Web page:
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Geologist (from Animal Collective) interviews Tanya Tagaq for Brightest Young Things

Geologist Interviews Tanya Tagaq
March 12, 2010

Throat-singing, a guttural style of singing or chanting, is one of the world’s oldest forms of music. For those who think the human voice can produce only one note at a time, the resonant harmonies of throat-singing are surprising. In throat-singing, a singer can produce two or more notes simultaneously through specialized vocalization technique taking advantage of the throat’s resonance characteristics. By precise movements of the lips, tongue, jaw, velum, and larynx, throat-singers produce unique harmonies using only their bodies. (source: Smithsonian’s Folkways)

Perched on top of the throat singing celebrity world is Tanya Tagaq, a woman from the Nunavut autonomous region in northern Canada, a gateway to the North Pole, who strayed away from the traditional duet form of performing to emerge as a solo throat artist with some mainstream recognition. If we were to compare her to anyone, for your young indie-rock centric minds to relate to, it would probably be Bjork, in the sense that the music her body produces is both one of the most unusual things you’ll ever hear, and completely and utterly appealling and accessible at the same time.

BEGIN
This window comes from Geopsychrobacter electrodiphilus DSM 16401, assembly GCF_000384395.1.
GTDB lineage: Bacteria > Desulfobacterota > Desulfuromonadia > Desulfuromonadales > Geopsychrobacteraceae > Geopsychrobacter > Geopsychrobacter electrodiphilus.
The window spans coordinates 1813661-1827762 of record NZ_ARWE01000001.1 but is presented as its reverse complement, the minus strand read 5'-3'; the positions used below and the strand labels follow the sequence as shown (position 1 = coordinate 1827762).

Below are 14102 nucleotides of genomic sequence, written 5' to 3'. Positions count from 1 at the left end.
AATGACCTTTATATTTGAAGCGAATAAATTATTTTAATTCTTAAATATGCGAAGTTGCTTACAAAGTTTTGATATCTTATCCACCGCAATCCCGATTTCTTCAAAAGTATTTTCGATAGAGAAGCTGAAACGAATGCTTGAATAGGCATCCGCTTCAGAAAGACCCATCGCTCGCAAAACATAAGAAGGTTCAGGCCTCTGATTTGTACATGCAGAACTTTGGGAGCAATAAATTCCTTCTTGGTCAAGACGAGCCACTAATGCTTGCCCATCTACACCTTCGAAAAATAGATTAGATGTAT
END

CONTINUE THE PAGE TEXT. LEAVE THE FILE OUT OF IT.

With birds of a feather sticking together, it should come as no surprise to learn that everyone who is anyone in the “experimental” music universe loves her: from Björk who included her vocals on 2004’s “Medulla” album and 2005’s “Vespertine” tour, to Mike Patton whose Ipecac label released her “Auk/Blood” album, and performances with the Kronos Quartet in 2008, who called her “the Jimi Hendrix of Throat singers” (and, as any good quote it stuck).

Naturally, when we heard she was coming to DC (she is performing @ National Geographic tonight) we were

1. dead set on featuring her
2. aware we could not send JUST ANYONE to interview her

Cue Brian Weitz, aka Geologist from Animal Collective, old friend of BYT , fan of Tanya and not a fan of interviews. This is what transpired.

Geologist: What sets Inuit throat singing apart from other forms of throat singing (such as that from Tuva)?

Tanya Tagaq: From what I know, Tuva singing has a much longer exhaling technique and process where the sound comes out at the same time as one sound.

Geologist: Is it just technical, or a result of the music trying to express different ideas and emotions?